By Rabbi Arthur Waskow, March 1, 2006
We've all heard people say that we need to work to reduce the numbers of abortions. South Dakota has now tried to do this by criminalizing them, and the new Supreme Court may uphold most or all of its new law.
But South Dakota's strategy will only limit the number of legal abortions, because surely women will continue to seek out illegal ones: --
Like the one that killed my grandmother in 1914. She had already birthed five young boys, including my father, and evidently hoped to be able to concentrate her energy on raising those five instead of birthing more. But because abortions were illegal, instead she died -- and so was unable to raise any of them. Her absence shadowed my father's life till his own dying day.
This history teaches me that there two deep spiritual, moral, and ethical reasons for women to have the right to choose whether to have an abortion in the periods of pregnancy before the fetus becomes viable on its own.
One is that women are moral beings, possessed of moral agency and responsibility in this unique situation where their own bodies are intertwined with another's.
The other is that the lives of women are precious.
Criminalizing abortion will not make it disappear. It will simply kill women as well as fetuses. It will also result in the birth of children whose mothers are unable to care for them adequately.
The only way to make abortion very very rare is to make sure that every woman has all she needs to choose whether to conceive in the first place, and all she needs to nurture a child she chooses to birth. The knowledge, the empowerment, the money, the technology, the social support.
Is this question on the real-life agenda of the "movement for Jewish renewal" that so joyfully proclaims that women are equal in prayer and Torah study, in community and and in the authority to teach and lead? Which of our organizations, our congregations, our rabbis, took vigorous action to prevent the confirmation of two Supreme Court nominees who will certainly vote to restrict the moral agency of women, and perhaps to deny it altogether? What does it mean to ignore the world of Asiyah, Actuality, while celebrating the worlds of Emotion, Intellect, and Spirit?
Surely some Jewish-renewal individuals have been active on the Asiyah level in working to affirm in legal and political actuality the moral agency and responsibility of women -- for example, by opposing the recent confirmation of those Supreme Court justices.
But in most aspects of the world, we encourage individual action but do not think it sufficient. If we did, there would be no congregations, no association of Jewish-renewal rabbis, no ALEPH: Alliance for Jewish Renewal. Each of these aspects of our lives represents the importance of gathering in community to get some things done.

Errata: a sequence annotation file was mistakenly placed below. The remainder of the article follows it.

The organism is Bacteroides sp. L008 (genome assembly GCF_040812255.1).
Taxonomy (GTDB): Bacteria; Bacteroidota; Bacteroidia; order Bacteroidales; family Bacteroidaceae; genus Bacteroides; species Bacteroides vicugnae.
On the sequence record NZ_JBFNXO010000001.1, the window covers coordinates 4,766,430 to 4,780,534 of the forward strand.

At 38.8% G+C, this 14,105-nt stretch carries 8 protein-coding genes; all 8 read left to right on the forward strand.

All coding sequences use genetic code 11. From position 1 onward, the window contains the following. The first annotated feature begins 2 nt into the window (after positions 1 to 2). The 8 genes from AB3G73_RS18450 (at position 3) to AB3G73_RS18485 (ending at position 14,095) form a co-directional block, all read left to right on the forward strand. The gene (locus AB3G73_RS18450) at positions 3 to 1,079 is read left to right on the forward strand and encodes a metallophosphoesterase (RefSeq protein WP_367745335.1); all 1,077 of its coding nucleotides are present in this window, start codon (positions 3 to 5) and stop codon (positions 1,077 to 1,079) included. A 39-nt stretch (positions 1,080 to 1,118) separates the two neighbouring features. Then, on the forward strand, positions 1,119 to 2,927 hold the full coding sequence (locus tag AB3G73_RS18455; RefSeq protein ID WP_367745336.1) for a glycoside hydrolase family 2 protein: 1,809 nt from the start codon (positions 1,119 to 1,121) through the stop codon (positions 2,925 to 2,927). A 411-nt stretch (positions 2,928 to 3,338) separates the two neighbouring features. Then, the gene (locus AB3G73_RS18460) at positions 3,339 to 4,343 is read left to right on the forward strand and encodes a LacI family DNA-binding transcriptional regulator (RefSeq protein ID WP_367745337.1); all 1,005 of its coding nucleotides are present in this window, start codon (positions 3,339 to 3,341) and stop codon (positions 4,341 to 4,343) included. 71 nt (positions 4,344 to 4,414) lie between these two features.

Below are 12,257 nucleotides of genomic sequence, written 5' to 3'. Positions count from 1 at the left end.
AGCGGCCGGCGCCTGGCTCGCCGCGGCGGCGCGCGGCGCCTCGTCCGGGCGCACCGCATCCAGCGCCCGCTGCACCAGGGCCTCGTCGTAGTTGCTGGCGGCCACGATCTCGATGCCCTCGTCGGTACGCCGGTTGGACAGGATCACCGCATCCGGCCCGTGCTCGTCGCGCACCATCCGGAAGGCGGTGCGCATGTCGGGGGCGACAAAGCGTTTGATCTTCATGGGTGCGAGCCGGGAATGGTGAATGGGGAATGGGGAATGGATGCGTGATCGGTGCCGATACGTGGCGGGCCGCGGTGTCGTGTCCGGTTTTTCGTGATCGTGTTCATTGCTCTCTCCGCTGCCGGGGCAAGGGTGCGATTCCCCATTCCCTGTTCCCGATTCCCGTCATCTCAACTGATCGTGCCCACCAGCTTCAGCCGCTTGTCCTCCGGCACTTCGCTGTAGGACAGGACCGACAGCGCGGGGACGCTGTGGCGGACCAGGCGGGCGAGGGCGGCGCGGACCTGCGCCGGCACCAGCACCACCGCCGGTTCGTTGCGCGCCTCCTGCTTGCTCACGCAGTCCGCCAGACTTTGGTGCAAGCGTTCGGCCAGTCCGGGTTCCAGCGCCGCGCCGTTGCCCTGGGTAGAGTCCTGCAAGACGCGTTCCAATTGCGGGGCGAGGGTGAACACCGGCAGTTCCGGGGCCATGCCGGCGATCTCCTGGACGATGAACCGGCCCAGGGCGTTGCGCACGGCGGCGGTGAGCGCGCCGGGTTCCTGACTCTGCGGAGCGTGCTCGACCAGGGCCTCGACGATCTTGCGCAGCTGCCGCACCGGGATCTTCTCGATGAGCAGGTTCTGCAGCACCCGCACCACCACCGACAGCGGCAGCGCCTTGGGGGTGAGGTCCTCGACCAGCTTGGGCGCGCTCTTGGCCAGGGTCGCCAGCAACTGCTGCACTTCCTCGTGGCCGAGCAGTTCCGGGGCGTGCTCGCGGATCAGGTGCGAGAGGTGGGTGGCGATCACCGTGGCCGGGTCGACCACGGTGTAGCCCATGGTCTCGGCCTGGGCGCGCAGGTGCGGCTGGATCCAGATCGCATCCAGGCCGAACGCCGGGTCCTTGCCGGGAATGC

Surely many of us pray and meditate on our own; we ALSO create communities of prayer and meditation.
Surely many of us study Torah on our own; we ALSO create classes, retreat centers, and so on to study Torah together. And we view these as integral parts of the Jewish-renewal community.
Surely many of us give tzedakah on our own; we ALSO collect and focus our tzedakah through The Shefa Fund, Jewish Funds for Justice, and American Jewish World Service.
So I think it is important to ask how many of our congregations and organizations see the moral empowerment of women as something to embody not only in our internal forms of prayer, teaching, learning, leading — but also in the larger world of law and power that will determine which of ourselves and which of others beyond ourselves will be able to make a choice about an abortion — or will die, as my grandmother did, for trying to make that choice.
So I repeat the question, as a question, not an assertion or attack: Which of our organizations, our communities and congregations, our rabbis in their roles as rabbis, took an active effort to prevent the confirmation of those Supreme Court nominees? Or otherwise acted, in their roles as Jewish and Jewish-renewal groupings, in the Asiyah world of politics and law to attempt to protect and affirm that this legal and political issue is rooted in our own moral and religious values?
The Shalom Center did. And I view it as one aspect of our role, our mission, our responsibility, to raise these questions as we have raised questions about the Reform movement’s stance on the Iraq war; the Conservative movement’s stance on the rights of gay and lesbian Jews to full presence, empowerment, and visibility in Jewish as well as general life; the stance of the antiwar movement toward Israel, Jews, and anti-Semitism; and so on.
Rabbi Arthur Waskow, director
The Shalom Center (www.shalomctr.org) voices a new prophetic agenda in Jewish, multireligious, and American life.